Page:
The Town and Country Guide to getting your wardrobe ready for Autumn
The Summer is unfortunately over for this year and it is time to get your cold weather clothes back into your wardrobe.
This is our five step ‘how to’ guide for housekeepers to make sure that hats, jumpers, cardigans, coats etc. are all clean and ready to go for when the cold weather starts.
1. Make sure everything is clean and fresh…
Ever taken clothes out of winter storage and noticed they have a musty smell? To tackle ‘the smell’, wash clothes at their recommended temperature and add one cup of white vinegar per load of laundry to the washing machine drum. This should kill off any mould spores and tackle the musty smell. In future, you can try to prevent the odour by freshly washing and completely air-drying your clothes before you store them in vacuum pack bags.
2. …including your coats!
For wool, tweed and cashmere, you should brush the coat with very soft bristled brush or lint brush to remove any surface dirt. Then hang on a sturdy broad hanger and fasten up buttons between uses. You should store coats in an area with good air flow and avoid keeping them next to dirty items as wool absorbs other dirt and odours. Keep coats out of direct sunlight or the colours could fade. If there are any spills down them, blot immediately but don’t rub! This could push the stain deeper into the pile, and cause abrasion on the surface.
To spruce up a leather jacket, apply a leather conditioner in a circular motion. This will prevent the leather drying out and cracking. Leather jackets should always be hung up after wearing to keep its shape. If there are water stains on your jacket, dampen a white cloth and dab the stain working in a circular motion.
3. Beware of clothes moths
We’ve all been there… you take out a favourite winter jumper only to find some ominous small holes. This is probably because the storage area has been infiltrated by the dreaded clothes moths that create havoc among our woollen clothing. Moths love the dark, usually hiding at the back of wardrobes and drawers, in undisturbed places. If you find evidence of these jumper-nibblers, you should empty, vacuum and wash out wardrobes and drawers, before killing the larvae by washing everything at the highest recommended temperature. For clothes you can’t machine wash, like delicates, pop garments into a plastic bag and freeze for at least 24 hours before carefully defrosting.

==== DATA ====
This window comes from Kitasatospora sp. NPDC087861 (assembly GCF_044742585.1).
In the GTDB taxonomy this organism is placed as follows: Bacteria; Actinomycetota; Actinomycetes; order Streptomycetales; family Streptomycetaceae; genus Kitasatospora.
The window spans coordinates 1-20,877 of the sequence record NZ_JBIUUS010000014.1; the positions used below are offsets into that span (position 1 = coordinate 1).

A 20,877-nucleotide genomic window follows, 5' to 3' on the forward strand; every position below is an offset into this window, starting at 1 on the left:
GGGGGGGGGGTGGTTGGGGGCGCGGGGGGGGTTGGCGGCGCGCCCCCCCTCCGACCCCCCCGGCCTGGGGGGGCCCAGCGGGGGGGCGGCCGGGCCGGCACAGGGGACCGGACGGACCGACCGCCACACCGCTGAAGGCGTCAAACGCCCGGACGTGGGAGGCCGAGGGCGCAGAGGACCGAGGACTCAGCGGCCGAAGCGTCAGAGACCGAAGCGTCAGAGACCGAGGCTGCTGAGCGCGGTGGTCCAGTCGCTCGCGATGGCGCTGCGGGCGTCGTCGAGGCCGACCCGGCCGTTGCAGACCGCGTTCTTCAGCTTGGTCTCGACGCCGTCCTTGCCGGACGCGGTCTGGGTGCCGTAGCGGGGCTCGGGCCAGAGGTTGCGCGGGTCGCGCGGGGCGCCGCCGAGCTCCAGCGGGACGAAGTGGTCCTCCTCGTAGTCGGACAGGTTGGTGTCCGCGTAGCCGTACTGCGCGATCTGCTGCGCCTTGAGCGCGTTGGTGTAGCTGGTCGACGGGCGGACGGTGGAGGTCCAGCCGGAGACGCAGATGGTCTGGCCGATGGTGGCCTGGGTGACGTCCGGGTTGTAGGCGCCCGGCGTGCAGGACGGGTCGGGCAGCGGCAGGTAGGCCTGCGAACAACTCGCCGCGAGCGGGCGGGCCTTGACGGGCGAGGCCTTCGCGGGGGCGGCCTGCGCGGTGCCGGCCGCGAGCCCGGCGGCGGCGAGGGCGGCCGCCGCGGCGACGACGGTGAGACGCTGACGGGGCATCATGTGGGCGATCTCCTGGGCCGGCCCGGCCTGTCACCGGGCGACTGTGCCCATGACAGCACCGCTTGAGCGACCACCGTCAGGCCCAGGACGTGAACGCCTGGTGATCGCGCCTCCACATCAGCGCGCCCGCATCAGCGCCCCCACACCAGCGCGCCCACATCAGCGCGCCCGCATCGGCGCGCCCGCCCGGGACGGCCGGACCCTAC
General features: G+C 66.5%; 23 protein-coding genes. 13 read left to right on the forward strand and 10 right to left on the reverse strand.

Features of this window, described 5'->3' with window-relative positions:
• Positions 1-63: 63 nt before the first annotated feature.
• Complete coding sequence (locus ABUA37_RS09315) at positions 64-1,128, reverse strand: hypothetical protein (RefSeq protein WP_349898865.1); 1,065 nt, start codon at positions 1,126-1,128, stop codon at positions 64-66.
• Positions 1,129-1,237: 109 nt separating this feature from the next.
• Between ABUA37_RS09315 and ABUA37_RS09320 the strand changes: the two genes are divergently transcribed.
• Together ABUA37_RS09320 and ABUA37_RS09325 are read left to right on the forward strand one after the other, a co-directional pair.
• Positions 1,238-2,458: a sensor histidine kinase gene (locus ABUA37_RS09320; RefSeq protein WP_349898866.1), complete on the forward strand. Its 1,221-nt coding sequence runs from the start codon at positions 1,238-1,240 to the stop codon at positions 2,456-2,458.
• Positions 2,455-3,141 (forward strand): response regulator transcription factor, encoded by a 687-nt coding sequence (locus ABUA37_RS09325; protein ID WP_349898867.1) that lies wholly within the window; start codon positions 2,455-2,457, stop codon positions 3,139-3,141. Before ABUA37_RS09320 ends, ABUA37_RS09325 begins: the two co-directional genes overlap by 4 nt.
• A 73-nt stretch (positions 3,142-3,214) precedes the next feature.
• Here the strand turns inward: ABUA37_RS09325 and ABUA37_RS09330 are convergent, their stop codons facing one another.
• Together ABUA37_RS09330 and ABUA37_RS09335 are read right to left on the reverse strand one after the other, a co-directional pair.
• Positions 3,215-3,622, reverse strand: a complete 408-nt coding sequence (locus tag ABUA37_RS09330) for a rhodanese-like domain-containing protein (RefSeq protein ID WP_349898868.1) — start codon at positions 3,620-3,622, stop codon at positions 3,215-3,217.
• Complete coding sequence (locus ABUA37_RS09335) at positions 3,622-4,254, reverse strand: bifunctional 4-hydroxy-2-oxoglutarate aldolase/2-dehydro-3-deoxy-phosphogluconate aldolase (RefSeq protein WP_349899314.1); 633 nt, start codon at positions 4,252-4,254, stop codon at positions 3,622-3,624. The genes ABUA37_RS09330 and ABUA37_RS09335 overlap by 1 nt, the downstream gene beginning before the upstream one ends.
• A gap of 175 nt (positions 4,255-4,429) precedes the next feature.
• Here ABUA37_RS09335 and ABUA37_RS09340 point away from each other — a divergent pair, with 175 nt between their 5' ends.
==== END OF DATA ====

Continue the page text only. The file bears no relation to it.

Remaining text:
4. Don’t forget hats, gloves and scarves
When the weather gets really cold, then it is hats and gloves needed to keep warm. Knitted accessories often get overlooked when you’re doing the laundry but they need washing just as much as clothes do. Hand-wash or launder them separately on a delicates cycle and either air-dry them or tumble-dry on a low heat setting. For expensive accessories, such as luxe scarves, it’s best to take a trip to the dry-cleaners.
5. Remember to pamper those sweaters
Knitwear is a stable in any winter wardrobe, so it’s important to keep jumpers looking smart. Always read the washing instruction label. High temperatures and harsh chemicals will damage wool fibres, so hand-wash knitwear in tepid water or on a delicates spin cycle in a laundry bag. Fine knits like cashmere should really always be hand-washed and never tumble dried. Make sure to dry your knitwear flat, to avoid stretching a favourite jumper into a dress!
Older knitwear can suffer from bobbling after storage – these tight, fuzzy balls form when friction causes the fibres on the surface of a garment to rub together. To remove the bobbles, use a single-blade razor to gently shave away pills, using your free hand to keep the garment flat. Use the least amount of pressure possible so you don’t damage the structure of the fabric. Collect up the fluff you shave away using adhesive tape.
More info at Good Housekeeping